Percy’s favorite letter seems to be “Q.” Most sentences either start with Q, Kwee, or Kai.
Q get me some milk?
Kwee watch a woovie?
Kai go outside?
Other great neologisms from our little Percybug are “brocamole” for guacamole, “freemote” for remote, and “lasterday” for a recent day, possibly yesterday. “Hold-choo” still means, “pick me up and hold me.” The other day he called corn hole (the game) “carrot hole.” Slowly he is growing out of these, so I have to write them down to remember them.
Valor is eating a lot again, so I am expecting a growth spurt soon. He has already grown into a more responsible, helpful big brother. He is quick to complete his chores, loves to help shop and cook, often responds to the lure of a good book, and enjoys making all kinds of Lego contraptions. He has his issues with sin and disobedience (don’t we all!), but he usually has a joyful disposition and he loves to encourage with words. I have received the message “I love you” from him a hundred different ways, from pictures to codes to sign language to scavenger hunts. Recently I have started seeing a far-away look in his eyes as he daydreams. It is exciting to see his interior life develop.
It has been a lovely spring. We took a few fun trips since CC finished in April. We toured the reproductions of Columbus’s ships, the Niña and Pinta, in Morehead City one day.
We also visited Colonial Williamsburg, Virginia. We watched the cook making apple pie and helped him wash the dishes. I learned that women would have to heat up a wood stove, guess at its temperature, and bake all the food for the day in order of decreasing temperature as the oven cooled off.
Valor completed RevQuest, a Colonial Williamsburg spy game, with John’s help and the help of a few patient patriots. He enjoyed the codes, maps, and puzzles, but he was shy about approaching designated informants.
The folks working in costume at Colonial Williamsburg were really knowledgable and did a great job communicating with the kids. The boys learned about colonial children’s games and how to make herbal sachets.
John’s favorite part was listening to the Declaration of Independence read outside the Capitol building as though it were falling on fresh ears in 1776, recognizing how relevant it is still today. Here he is, next to one of his heroes, Thomas Jefferson.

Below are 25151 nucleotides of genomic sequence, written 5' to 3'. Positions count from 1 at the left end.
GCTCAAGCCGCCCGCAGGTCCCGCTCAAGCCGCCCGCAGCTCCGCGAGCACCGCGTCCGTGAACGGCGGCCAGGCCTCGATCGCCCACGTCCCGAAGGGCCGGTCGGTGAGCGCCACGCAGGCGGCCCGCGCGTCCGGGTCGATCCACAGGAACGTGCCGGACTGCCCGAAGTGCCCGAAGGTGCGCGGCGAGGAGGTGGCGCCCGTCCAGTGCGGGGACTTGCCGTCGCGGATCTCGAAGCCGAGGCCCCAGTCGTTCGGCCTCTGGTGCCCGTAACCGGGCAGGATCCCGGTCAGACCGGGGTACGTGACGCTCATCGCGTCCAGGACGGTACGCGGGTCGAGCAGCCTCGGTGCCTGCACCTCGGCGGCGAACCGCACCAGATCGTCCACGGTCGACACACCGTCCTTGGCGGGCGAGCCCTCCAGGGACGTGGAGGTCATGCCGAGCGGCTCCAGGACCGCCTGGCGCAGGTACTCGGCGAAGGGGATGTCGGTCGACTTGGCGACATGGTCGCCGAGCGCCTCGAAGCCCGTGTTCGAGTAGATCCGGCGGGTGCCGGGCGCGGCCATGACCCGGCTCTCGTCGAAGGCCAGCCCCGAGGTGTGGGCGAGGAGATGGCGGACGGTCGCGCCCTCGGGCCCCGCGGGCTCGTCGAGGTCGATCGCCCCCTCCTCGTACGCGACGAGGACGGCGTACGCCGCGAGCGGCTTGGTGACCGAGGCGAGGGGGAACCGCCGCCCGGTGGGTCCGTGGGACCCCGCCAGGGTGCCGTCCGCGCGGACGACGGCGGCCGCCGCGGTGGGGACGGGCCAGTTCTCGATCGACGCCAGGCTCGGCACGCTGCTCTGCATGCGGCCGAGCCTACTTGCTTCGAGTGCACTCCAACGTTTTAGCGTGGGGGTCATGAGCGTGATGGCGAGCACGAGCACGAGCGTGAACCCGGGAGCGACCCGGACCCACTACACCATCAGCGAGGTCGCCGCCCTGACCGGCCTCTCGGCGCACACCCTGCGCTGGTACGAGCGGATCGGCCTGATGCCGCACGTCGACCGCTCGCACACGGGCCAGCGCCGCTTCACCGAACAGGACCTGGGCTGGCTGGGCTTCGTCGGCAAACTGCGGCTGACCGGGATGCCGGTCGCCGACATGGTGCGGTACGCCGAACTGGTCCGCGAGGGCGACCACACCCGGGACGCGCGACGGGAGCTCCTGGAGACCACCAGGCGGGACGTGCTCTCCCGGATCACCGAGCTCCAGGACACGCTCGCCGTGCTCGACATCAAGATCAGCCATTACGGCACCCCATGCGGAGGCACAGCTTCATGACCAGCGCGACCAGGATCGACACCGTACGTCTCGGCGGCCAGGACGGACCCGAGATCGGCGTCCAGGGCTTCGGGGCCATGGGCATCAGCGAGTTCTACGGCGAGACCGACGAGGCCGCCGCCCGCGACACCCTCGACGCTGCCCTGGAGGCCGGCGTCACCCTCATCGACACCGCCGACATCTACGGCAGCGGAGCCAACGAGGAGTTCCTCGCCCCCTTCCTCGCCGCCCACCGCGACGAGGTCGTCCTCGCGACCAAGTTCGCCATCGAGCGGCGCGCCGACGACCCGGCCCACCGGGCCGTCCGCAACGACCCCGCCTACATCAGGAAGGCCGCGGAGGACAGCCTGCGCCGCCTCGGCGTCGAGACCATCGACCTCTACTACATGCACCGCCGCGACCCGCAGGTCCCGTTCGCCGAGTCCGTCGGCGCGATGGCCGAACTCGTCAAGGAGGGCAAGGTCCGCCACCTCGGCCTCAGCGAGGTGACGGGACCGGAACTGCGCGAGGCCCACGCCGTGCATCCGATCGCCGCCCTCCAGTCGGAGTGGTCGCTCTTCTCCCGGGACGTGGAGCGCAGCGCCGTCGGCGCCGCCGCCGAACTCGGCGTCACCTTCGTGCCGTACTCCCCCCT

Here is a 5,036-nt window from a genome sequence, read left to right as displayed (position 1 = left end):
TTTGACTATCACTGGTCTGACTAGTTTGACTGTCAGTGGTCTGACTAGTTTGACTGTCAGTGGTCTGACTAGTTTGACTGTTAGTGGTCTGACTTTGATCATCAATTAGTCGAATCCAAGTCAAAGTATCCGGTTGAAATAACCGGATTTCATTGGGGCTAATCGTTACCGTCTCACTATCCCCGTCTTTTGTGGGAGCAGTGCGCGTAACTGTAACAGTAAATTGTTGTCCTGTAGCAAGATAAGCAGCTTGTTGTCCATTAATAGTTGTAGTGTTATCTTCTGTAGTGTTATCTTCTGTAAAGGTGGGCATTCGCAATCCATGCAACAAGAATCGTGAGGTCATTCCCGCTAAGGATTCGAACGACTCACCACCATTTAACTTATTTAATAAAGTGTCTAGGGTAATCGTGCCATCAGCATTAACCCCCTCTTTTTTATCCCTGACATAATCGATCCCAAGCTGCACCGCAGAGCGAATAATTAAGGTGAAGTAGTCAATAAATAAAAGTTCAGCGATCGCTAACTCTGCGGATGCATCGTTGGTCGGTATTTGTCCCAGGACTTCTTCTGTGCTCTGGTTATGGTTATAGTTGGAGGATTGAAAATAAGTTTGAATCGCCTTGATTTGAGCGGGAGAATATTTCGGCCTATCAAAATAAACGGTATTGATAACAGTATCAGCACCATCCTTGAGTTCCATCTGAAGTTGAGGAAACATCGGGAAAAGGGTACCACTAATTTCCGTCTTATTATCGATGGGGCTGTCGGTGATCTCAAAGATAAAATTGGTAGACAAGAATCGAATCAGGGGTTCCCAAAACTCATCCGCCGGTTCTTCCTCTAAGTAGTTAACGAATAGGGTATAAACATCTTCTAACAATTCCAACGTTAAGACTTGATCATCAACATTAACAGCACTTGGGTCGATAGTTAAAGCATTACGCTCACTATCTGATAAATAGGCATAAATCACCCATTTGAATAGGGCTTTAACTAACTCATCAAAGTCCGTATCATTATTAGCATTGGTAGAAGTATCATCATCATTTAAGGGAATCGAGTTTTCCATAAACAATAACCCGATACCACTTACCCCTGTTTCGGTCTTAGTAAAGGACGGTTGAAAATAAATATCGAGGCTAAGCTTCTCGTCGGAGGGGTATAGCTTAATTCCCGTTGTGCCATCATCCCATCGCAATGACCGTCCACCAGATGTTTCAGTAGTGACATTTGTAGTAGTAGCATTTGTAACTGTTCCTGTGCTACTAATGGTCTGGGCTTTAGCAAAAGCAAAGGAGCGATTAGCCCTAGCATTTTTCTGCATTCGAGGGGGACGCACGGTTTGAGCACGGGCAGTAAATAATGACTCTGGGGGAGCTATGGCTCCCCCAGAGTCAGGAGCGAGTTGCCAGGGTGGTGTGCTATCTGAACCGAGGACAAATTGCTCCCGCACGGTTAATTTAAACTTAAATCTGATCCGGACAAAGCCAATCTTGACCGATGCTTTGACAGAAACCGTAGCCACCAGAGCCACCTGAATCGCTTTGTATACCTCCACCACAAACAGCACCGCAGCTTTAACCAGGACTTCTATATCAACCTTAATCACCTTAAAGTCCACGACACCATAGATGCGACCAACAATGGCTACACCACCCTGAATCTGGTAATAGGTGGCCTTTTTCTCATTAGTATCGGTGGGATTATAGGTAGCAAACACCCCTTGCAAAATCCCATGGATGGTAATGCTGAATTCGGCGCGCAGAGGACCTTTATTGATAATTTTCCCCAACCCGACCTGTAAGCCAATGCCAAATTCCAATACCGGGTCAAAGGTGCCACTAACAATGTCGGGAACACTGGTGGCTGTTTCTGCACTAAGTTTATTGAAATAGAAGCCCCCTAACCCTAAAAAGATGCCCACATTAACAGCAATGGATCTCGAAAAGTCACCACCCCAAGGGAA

Percy’s favorite parts of the trip were: 1) diving into a tunnel going under the Chesapeake Bay on the way to Williamsburg (I think he thought our car was actually going underwater); 2) running up and down the wheelchair ramp in front of our lodging; and 3) the Cheese Shop, where we ate a couple lunches. All the great American history was lost on him.
They also got to splash around in a shallow pool and play miniature golf for the first time at the hotel. Percy did not feel the need to move on after discovering the hole that made his ball pop out in a different spot on the green. Valor’s attention span lasted a couple more holes. Afterwards, Valor said, “Now that we know how to play golf, can we play at the big golf course in our neighborhood?”
For a Mother’s Day present, John took the boys to a spring carnival one night so I could have some time by myself. The kids rode every ride they were tall enough to ride, including a double ferris wheel with a gracious operator which Percy was technically not tall enough to ride.
Valor even went all by himself on something called the Drop Tower. If Percy had been tall enough to follow him onto the ride, he would have. That’s how fearless the one we named Valor is, and how recklessly his younger brother wants to be just like him.
After years of trying to like Carolina “Q” (dry pulled pork with vinegar sauce), we have quit trying; and, in the absence of alternatives, John is learning to smoke Texas-style brisket. Here is a taste of his first try (NOM!):
Last week I organized a field trip to Simply Natural Dairy and Creamery in Ayden, NC, about an hour away. We got to see their family business from the ground up. John’s stepmom Betsy came with us. She grew up on a dairy farm, so she enjoyed seeing how some things have changed.
The boys’ favorite part was the ice cream at the end of the tour! We took some home, too!
I think I am still grieving for our lost embryos. I realized on Mother’s Day that I had adopted and lost seven kids since the previous Mother’s Day. I don’t usually think about any of it until we get to church on Sundays, put Percy in Sunday school, and begin corporate worship. Then, while we sing, my heart reopens that painful dialogue with God, asking why He didn’t let us keep any of them. Trying not to idolize having children. Struggling with tears. Trying to be thankful and fulfilled in Him.
Recently at a children’s museum I saw a boy with orange hair and thought of Red. I saw little Asian kids and thought of Itty and Bitty. I saw a set of triplets (!) and thought of Shadrach, Meshach, and Abednego. They would have been born about this time, if they had lived. It’s hard to keep my mind renewed and running on the right track of discerning and approving God’s good and perfect will (Rom. 12:2). I struggle with self-pity and bitterness sometimes. But I know I don’t have the whole picture and I have to trust Him. I know, yet I struggle, and it is still something He is bringing me through.
We have been seeing more of Percy’s unique personality develop in the past few months, but I will save that for another post soon in honor of Percy’s third birthday! Teaser/hint: Percy’s milk sippy cup is one of his favorite things, and here Percy has arranged for it to join forces with another one of his favorite things…
Q guess what the party theme is going to be?